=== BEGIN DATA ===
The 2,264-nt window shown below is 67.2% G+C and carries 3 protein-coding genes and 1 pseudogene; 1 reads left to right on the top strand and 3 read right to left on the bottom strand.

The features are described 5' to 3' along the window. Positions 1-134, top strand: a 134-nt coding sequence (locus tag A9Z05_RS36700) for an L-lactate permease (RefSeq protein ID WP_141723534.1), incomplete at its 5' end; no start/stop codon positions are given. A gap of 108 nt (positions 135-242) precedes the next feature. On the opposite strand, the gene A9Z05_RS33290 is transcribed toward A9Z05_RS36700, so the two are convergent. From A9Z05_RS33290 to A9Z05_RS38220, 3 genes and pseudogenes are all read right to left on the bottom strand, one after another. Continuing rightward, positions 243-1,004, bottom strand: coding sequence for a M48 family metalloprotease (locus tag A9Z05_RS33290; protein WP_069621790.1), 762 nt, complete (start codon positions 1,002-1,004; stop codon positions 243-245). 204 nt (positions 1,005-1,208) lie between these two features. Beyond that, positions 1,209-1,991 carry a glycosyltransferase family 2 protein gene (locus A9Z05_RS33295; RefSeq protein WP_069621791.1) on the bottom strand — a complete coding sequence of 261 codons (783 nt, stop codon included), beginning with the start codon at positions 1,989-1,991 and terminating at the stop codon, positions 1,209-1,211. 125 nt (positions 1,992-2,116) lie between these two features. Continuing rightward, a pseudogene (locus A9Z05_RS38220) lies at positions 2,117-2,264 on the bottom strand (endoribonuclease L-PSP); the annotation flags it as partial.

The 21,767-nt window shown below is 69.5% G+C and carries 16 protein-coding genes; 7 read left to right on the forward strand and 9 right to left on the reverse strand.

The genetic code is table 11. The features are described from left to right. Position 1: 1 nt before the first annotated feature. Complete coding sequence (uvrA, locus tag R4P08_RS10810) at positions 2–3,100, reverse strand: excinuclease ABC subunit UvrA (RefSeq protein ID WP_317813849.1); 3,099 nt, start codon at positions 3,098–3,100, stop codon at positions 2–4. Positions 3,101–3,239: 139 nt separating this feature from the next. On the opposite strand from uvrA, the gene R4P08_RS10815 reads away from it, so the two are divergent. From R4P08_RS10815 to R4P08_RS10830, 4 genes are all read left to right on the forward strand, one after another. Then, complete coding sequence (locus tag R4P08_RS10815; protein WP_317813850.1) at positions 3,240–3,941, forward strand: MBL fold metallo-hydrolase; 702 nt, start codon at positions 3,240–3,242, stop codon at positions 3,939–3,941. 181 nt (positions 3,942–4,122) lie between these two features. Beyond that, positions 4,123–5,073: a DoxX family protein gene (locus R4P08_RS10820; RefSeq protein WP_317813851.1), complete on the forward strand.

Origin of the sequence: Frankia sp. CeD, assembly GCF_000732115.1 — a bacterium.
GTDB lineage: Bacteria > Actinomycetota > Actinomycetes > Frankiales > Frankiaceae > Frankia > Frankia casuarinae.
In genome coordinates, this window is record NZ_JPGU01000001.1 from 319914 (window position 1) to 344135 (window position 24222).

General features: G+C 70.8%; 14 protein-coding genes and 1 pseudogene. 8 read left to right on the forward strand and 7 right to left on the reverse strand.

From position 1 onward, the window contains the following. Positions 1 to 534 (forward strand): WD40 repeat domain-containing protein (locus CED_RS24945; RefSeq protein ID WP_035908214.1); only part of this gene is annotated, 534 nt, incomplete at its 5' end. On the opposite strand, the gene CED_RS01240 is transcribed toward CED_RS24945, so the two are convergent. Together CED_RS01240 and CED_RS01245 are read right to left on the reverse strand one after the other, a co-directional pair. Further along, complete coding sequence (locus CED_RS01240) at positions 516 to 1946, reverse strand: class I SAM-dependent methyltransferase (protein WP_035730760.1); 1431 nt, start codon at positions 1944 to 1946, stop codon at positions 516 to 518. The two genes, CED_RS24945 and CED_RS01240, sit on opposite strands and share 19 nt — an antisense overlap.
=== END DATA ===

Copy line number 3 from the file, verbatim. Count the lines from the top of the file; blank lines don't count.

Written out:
The 21,767-nt window shown below is 69.5% G+C and carries 16 protein-coding genes; 7 read left to right on the forward strand and 9 right to left on the reverse strand.